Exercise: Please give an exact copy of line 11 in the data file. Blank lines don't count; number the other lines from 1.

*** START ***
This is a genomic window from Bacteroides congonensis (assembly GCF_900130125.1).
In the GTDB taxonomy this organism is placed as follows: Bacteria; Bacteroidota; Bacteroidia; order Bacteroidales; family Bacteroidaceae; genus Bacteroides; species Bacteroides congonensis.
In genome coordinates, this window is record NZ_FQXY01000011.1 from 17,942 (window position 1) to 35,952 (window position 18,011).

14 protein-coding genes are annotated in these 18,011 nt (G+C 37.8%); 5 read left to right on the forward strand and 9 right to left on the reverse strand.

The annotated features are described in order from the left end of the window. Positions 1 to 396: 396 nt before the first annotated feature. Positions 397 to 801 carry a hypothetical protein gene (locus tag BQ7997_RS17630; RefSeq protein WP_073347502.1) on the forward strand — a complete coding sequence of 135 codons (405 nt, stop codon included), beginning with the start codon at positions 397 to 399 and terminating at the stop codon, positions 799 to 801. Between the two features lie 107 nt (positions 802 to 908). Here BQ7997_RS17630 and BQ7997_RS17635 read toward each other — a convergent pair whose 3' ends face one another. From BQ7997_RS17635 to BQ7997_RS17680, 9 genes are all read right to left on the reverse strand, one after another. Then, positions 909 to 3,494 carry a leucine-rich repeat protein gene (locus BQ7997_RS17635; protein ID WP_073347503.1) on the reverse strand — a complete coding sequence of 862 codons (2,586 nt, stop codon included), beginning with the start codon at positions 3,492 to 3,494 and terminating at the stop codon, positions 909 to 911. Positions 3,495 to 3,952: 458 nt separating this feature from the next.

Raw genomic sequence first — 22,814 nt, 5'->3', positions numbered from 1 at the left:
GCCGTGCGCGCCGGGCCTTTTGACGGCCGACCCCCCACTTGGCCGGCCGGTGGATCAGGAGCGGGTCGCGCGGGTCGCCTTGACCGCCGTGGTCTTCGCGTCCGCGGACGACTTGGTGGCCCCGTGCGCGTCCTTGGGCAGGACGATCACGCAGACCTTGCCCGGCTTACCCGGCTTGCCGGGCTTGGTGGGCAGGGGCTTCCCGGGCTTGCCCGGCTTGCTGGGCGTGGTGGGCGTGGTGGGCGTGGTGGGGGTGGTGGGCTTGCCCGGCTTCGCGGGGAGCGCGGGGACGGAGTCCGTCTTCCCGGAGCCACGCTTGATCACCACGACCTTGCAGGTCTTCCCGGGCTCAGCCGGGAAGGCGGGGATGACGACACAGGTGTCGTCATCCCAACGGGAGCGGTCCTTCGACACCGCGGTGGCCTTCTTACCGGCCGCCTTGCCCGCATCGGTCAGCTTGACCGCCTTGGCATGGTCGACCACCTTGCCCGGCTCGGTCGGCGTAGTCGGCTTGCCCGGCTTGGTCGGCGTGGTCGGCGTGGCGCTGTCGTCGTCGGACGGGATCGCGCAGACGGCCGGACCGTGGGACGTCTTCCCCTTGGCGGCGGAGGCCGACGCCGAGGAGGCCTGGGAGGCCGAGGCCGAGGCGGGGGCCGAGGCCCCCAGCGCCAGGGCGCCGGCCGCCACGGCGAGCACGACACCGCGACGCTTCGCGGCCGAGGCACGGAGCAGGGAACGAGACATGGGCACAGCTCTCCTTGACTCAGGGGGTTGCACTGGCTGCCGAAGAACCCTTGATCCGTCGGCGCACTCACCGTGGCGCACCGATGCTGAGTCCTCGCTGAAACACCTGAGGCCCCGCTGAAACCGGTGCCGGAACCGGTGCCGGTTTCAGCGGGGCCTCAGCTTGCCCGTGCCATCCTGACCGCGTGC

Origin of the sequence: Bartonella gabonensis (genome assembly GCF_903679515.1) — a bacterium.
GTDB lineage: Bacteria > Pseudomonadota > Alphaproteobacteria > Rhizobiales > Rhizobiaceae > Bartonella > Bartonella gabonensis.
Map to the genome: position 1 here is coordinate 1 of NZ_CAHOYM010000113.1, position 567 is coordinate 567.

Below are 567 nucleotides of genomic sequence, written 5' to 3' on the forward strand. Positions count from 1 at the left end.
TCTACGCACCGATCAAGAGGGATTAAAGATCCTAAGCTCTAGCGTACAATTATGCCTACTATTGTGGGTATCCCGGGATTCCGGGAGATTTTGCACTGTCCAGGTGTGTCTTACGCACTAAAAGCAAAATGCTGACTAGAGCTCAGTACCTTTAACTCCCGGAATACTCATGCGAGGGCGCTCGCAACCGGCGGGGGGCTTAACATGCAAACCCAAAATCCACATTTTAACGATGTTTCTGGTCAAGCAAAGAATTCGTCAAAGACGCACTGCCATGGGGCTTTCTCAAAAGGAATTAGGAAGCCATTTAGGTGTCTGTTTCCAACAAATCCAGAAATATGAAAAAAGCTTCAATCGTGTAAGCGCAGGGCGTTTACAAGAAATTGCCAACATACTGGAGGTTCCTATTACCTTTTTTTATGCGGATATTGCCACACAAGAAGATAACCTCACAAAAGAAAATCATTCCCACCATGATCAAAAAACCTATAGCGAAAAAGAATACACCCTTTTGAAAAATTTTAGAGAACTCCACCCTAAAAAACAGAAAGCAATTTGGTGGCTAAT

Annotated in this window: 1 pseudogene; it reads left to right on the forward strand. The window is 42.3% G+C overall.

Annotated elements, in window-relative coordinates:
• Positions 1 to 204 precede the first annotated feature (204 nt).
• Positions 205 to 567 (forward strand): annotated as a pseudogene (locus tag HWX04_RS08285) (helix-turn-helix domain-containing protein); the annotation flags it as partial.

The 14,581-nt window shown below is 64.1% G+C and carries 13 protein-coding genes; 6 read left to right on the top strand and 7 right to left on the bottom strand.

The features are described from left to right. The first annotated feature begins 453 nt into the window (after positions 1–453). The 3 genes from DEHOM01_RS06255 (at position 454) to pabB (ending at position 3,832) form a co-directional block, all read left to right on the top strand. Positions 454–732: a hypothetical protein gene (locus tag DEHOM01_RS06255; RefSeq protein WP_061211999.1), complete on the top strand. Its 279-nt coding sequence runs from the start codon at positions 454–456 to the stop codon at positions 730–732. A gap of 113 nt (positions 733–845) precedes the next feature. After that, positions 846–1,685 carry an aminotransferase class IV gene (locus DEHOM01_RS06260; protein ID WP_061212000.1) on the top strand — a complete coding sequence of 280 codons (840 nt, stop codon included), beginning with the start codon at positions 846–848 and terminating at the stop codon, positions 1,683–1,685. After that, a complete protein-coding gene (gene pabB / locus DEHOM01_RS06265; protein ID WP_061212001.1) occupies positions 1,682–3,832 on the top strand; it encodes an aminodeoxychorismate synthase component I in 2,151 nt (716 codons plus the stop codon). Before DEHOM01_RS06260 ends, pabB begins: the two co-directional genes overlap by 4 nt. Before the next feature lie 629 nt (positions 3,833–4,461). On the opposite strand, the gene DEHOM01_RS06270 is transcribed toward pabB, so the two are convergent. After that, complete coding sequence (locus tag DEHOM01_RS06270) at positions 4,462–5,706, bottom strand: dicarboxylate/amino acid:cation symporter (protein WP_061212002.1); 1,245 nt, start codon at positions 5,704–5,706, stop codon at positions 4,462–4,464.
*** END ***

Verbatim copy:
Below are 567 nucleotides of genomic sequence, written 5' to 3' on the forward strand. Positions count from 1 at the left end.